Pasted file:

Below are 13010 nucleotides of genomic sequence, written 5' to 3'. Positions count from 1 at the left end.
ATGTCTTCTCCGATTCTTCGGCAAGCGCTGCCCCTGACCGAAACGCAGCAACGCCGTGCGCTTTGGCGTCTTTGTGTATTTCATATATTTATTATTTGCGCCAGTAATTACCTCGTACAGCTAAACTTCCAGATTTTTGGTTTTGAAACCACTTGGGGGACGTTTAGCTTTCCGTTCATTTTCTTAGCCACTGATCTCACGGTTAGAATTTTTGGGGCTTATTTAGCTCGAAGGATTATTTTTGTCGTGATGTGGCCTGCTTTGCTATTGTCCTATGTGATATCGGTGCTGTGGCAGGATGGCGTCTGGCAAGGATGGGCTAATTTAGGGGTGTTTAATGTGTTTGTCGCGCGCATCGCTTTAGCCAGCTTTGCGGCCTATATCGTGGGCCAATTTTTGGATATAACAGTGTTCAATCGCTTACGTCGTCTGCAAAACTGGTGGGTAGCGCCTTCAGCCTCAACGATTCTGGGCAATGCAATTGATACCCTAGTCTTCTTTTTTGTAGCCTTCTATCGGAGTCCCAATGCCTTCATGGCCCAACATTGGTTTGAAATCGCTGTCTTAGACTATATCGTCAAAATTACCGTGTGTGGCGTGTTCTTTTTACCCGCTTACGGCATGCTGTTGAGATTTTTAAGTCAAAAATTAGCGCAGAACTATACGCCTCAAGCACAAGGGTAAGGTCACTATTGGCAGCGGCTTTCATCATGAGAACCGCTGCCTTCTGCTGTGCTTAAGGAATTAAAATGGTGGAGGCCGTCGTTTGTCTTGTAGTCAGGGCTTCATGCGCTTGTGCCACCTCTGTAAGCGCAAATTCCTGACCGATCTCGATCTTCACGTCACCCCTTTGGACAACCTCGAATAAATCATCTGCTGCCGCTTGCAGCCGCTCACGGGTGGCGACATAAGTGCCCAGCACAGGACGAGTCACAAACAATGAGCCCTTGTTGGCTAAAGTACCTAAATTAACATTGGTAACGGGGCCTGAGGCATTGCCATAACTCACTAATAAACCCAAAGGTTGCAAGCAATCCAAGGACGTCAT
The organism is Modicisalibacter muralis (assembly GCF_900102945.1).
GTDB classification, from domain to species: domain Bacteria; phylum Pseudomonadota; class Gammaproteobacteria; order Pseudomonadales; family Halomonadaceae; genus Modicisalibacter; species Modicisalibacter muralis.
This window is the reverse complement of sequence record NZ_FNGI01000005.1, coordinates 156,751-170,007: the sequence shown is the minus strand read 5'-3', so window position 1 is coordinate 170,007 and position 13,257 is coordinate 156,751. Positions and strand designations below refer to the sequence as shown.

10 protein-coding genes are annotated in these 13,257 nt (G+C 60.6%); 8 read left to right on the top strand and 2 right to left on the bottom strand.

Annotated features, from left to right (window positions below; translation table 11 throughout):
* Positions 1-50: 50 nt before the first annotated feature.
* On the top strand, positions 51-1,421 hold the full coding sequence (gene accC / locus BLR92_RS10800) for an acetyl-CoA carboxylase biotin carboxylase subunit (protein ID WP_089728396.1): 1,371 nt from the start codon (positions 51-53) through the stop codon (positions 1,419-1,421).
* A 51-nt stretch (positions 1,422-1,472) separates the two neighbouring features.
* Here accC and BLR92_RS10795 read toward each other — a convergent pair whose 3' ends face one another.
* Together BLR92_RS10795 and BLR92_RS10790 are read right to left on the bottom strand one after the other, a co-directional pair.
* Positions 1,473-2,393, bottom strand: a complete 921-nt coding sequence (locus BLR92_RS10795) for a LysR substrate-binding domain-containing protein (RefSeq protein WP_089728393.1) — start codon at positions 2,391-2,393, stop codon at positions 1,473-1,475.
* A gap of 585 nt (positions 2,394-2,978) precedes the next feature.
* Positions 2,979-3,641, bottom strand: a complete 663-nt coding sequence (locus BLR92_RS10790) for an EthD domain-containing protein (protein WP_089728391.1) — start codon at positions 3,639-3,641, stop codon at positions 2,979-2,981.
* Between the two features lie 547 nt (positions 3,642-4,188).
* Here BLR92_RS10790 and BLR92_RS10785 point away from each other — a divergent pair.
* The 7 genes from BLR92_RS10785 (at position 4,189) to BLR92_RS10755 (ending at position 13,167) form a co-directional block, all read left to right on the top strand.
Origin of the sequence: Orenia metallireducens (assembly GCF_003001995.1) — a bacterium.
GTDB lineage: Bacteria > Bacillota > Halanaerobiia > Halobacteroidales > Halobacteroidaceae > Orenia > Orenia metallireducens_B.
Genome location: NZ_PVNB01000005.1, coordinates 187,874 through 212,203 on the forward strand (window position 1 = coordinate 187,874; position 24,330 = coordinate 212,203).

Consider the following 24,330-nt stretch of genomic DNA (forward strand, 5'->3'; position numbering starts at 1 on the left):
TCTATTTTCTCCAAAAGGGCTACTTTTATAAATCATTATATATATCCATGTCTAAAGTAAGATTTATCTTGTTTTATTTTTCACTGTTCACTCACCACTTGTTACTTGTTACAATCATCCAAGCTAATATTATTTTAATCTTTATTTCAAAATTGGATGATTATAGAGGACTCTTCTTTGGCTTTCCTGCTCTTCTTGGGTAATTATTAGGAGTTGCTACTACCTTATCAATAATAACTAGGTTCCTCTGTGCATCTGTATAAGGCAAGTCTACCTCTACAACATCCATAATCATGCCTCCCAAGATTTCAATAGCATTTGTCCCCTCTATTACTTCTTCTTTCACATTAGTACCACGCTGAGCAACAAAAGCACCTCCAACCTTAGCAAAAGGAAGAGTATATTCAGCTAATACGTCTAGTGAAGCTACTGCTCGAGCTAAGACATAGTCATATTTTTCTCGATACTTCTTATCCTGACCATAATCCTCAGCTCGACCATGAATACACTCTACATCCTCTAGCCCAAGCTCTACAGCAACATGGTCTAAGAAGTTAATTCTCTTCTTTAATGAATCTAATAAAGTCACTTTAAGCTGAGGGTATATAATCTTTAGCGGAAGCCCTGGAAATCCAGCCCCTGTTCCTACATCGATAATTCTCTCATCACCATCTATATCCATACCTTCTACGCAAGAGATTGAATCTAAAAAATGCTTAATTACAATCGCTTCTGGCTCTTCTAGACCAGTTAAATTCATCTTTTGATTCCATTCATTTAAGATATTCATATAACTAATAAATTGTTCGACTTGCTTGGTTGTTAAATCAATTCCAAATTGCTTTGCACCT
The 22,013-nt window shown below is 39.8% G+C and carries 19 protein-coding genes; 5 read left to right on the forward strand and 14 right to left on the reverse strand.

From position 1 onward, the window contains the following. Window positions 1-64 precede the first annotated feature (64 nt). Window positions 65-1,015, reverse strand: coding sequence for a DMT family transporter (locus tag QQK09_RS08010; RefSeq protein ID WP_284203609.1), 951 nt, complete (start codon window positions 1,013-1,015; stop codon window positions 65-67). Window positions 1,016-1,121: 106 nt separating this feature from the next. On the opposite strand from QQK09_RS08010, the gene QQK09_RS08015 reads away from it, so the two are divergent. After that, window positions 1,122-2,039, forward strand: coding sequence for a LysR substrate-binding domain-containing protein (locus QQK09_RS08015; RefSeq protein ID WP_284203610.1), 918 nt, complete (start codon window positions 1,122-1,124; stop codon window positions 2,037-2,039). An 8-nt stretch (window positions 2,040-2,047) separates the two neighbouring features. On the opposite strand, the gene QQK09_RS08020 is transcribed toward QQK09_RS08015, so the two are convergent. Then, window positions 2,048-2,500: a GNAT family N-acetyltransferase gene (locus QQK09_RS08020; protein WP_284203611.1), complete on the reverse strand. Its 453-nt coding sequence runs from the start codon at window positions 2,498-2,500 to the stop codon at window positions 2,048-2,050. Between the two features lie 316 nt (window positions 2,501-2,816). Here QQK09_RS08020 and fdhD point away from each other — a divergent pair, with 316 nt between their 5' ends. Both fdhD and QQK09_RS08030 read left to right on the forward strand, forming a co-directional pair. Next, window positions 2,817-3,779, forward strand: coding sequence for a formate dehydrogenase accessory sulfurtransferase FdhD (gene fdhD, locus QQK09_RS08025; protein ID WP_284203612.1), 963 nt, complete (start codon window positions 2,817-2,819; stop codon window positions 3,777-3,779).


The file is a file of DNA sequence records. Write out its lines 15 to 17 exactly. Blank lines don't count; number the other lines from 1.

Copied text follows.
* Positions 2,979-3,641, bottom strand: a complete 663-nt coding sequence (locus BLR92_RS10790) for an EthD domain-containing protein (protein WP_089728391.1) — start codon at positions 3,639-3,641, stop codon at positions 2,979-2,981.
* Between the two features lie 547 nt (positions 3,642-4,188).
* Here BLR92_RS10790 and BLR92_RS10785 point away from each other — a divergent pair.